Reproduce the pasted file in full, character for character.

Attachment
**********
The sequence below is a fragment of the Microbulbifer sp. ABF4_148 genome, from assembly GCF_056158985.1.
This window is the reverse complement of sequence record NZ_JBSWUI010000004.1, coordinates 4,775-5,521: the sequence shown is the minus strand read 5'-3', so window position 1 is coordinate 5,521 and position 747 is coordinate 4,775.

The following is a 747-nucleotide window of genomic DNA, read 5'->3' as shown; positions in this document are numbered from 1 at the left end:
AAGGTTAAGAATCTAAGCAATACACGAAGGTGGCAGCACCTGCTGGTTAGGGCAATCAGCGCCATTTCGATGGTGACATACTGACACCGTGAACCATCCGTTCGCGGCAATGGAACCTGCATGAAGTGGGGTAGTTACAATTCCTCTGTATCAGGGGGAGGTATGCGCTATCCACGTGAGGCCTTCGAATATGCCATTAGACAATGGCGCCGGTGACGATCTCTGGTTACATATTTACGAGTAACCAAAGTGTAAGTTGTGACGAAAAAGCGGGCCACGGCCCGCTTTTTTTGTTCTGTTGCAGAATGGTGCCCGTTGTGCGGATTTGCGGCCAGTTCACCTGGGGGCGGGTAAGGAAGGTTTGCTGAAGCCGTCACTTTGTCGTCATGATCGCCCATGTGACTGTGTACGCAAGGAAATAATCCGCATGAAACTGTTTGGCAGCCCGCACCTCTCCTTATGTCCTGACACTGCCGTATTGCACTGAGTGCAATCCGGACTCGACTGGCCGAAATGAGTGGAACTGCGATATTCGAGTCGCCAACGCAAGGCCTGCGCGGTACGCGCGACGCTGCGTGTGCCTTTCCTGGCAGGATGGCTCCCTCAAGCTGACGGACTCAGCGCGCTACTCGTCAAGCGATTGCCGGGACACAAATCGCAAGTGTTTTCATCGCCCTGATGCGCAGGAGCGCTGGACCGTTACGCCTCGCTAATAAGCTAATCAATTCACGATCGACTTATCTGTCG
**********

The sequence below is a fragment of the Microbulbifer sp. ABF4_148 genome, from assembly GCF_056158985.1.
This window is the reverse complement of sequence record NZ_JBSWUI010000004.1, coordinates 4,775-5,521: the sequence shown is the minus strand read 5'-3', so window position 1 is coordinate 5,521 and position 747 is coordinate 4,775.

The following is a 747-nucleotide window of genomic DNA, read 5'->3' as shown; positions in this document are numbered from 1 at the left end:
AAGGTTAAGAATCTAAGCAATACACGAAGGTGGCAGCACCTGCTGGTTAGGGCAATCAGCGCCATTTCGATGGTGACATACTGACACCGTGAACCATCCGTTCGCGGCAATGGAACCTGCATGAAGTGGGGTAGTTACAATTCCTCTGTATCAGGGGGAGGTATGCGCTATCCACGTGAGGCCTTCGAATATGCCATTAGACAATGGCGCCGGTGACGATCTCTGGTTACATATTTACGAGTAACCAAAGTGTAAGTTGTGACGAAAAAGCGGGCCACGGCCCGCTTTTTTTGTTCTGTTGCAGAATGGTGCCCGTTGTGCGGATTTGCGGCCAGTTCACCTGGGGGCGGGTAAGGAAGGTTTGCTGAAGCCGTCACTTTGTCGTCATGATCGCCCATGTGACTGTGTACGCAAGGAAATAATCCGCATGAAACTGTTTGGCAGCCCGCACCTCTCCTTATGTCCTGACACTGCCGTATTGCACTGAGTGCAATCCGGACTCGACTGGCCGAAATGAGTGGAACTGCGATATTCGAGTCGCCAACGCAAGGCCTGCGCGGTACGCGCGACGCTGCGTGTGCCTTTCCTGGCAGGATGGCTCCCTCAAGCTGACGGACTCAGCGCGCTACTCGTCAAGCGATTGCCGGGACACAAATCGCAAGTGTTTTCATCGCCCTGATGCGCAGGAGCGCTGGACCGTTACGCCTCGCTAATAAGCTAATCAATTCACGATCGACTTATCTGTCG